My naivety knows no bounds. The very same day as I was hopping on a train to London, another social security bill dropped through the door* asking for an amount that made my knees buckle under me, and collapse, sobbing, to the floor. Taking into account the bill from my accountant, health insurance, social security, income tax, pension, council tax and TV license - I am seeing some 45+% of my income fly out the door in the last 12 weeks of the year (while I'm preparing my accounts for next year). Needless to say, much of that 45% has already been spent on boring things like rent and food, so I'm now facing the prospect of having to borrow money to pay the government. Now, don't get me wrong, I'm not complaining about the fact of having to pay - there has to be a bit of give and take when you're on the receiving end of world class healthcare, public transport, municipal libraries etc.. what makes me angry is that I had precisely no warning. Without warning, [...]

Is this really ‘news’ … ?

By |2017-01-06T11:16:46+01:00November 3rd, 2008|Life in England|

Every time I take a trip over to the UK I usually take the opportunity to bring myself up to speed with current affairs. After all, what we hear in France of Britain is usually little more than politics or a little bit of European social commentary. It says a lot about Britain then, when there is war in DR Congo, financial meltdown across the planet, bombings in the middle east and the US presidential election - that the lead story for the entire three days of my visit should be taken up with celebrity scandal. It was only recently that I noted the home nation's obsession with celebrity, but nothing demonstrated it more aptly than the events last week. Even the BBC were guilty of giving in to tabloid pressure and saturating their own broadcasts with 'giving the people what they want'. In a nutshell this is the story:Two celebrities are a bit rude to another celebrity on a national radio show. Insulted celebrity complains to radio channel, sparking off a media storm braying for the blood of [...]

Feeling naked?

By |2017-01-06T11:16:47+01:00October 28th, 2008|Strasbourg|

It's almost November. The weather has turned. The central heating is on. The clocks have gone back. You go to work in the dark, and return home likewise. The winter wardrobe is getting an airing. It almost feels like winter ... yet you still feel there's something missing ... right? No, it's not Asbo's letting off bangers in the street in premature anticipation of Guy Fawkes night - because you get your fix of that at New Year. Poppies! While the French might 'celebrate' Armistice day with a national holiday, they don't indulge in the post-war solidarity the way we Brits do thanks to the British Legion's distribution of artificial poppies. Indeed, any British citizen with any kind of a soul, at this time of year would not be seen dead without a poppy neatly attached to the lapel of their overcoat. Which means many Brits who live abroad will be feeling, well, practically naked without one right now. It is fine news then that the first 100 Strasbourgeois to make it to Thomas Green's this week will be [...]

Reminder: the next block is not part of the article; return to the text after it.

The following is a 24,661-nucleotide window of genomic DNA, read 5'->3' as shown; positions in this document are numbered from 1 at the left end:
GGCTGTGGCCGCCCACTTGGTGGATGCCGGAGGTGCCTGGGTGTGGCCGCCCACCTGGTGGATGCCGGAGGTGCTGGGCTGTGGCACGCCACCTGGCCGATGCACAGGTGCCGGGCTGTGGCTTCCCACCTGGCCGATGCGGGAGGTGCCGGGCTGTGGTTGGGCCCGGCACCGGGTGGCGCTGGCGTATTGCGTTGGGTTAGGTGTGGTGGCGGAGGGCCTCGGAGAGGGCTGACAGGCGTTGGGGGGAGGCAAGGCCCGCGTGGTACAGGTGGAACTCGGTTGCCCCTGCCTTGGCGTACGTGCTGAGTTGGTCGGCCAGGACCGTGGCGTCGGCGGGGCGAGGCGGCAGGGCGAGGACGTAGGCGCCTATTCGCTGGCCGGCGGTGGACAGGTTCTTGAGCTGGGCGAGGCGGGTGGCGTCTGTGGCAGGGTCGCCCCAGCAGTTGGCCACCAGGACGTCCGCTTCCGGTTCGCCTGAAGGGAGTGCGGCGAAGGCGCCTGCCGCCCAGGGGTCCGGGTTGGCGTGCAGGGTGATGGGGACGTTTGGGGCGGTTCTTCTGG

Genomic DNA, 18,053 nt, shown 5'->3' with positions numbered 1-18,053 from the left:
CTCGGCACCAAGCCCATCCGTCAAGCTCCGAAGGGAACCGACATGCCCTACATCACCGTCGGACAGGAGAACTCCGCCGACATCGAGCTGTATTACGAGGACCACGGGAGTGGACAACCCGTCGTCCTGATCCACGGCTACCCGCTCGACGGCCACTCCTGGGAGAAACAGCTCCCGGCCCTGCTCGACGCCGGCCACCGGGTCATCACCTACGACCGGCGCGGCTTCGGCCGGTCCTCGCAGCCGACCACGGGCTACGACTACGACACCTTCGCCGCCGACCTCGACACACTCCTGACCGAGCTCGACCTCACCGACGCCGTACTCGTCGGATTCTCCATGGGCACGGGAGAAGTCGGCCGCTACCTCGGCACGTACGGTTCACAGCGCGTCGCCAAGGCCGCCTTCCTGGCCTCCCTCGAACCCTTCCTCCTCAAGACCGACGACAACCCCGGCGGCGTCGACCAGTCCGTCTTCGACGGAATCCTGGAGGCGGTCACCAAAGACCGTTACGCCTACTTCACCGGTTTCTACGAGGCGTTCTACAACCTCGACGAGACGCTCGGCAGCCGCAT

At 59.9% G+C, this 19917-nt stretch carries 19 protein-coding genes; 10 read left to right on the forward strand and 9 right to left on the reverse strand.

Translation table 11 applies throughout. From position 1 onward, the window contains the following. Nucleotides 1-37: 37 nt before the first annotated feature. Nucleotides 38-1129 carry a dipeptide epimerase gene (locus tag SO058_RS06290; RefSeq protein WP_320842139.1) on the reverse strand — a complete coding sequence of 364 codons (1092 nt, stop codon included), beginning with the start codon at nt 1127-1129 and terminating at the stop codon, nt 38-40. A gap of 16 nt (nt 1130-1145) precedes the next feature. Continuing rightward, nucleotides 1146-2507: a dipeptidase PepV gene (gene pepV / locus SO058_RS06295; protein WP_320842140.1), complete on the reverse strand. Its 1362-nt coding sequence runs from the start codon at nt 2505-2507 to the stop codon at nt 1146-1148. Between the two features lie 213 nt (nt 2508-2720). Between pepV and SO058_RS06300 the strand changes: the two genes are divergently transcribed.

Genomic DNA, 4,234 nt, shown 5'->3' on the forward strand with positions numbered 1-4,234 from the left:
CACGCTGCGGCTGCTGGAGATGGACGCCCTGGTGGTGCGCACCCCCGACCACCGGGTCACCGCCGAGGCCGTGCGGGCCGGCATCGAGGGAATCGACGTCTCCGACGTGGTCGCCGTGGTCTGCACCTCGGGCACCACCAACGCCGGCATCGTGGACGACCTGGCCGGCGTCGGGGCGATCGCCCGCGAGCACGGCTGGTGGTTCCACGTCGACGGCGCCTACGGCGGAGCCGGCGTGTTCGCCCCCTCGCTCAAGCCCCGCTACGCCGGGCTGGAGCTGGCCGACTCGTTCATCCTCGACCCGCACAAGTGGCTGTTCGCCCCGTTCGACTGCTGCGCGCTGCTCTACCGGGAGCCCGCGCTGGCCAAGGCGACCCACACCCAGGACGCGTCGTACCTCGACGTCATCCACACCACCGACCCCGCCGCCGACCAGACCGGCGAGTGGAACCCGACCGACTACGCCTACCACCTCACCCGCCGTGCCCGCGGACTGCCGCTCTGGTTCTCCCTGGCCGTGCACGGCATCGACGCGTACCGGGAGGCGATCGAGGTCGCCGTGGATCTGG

By |2008-10-20T12:53:45+01:00October 20th, 2008|Strasbourg|

A few weeks ago I was gloating shamelessly over the size of my tax bill. After all, paying out just 5.26% of your income to the state comes as a welcome surprise at the end of the Summer. What I failed to realise however, was that once your tax return is in the system - all the other bills tumble onto your doormat* in quick succession. Five weeks after paying the tax bill I'm faced with a new bill for pension contributions (slightly more than the tax bill), then a demand for health insurance contributions arrives (approximately the same amount as the tax bill), the following week our tax d'habitation arrives (equivalent to one month's rent), and today the social security bill arrived (again, approximately the same as the tax bill). It's as if it is all timed to remind you to be prudent in the run-up to Christmas. Not a bad piece of advice given the recent goings on. But having already shelled out for train tickets and car rental for the Christmas break, I'm already feeling the [...]

Sunday Trading

By |2017-01-06T11:16:47+01:00October 17th, 2008|Strasbourg|

When we first moved to France, one of the hardest things to get used to was the seemingly random opening hours of shops and restaurants. For instance, our local 'convenience' store is usually open from 8am til 12pm then 3pm til 6pm, but that may change if they get a late delivery, or if the store holder feels like kicking back for an extra-extra long lunch. Then you have to account for annual leave (two weeks closing), Saturday afternoons and Sundays (closed) and late opening (one day during the week, which one escapes me - but the afternoon hours change to 4pm to 7pm). Convenient is hardly the adjective I would use. That said, you get used to it, and after some months, the idea of having to come up with something else to occupy you on a Sunday (other than spending money) becomes a welcome and creative challenge. Many French see Sundays as the 'family' day - a chance to spend some quality time together, to enjoy a traditional 'Sunday Lunch' (remember that?). For me, Sundays have become [...]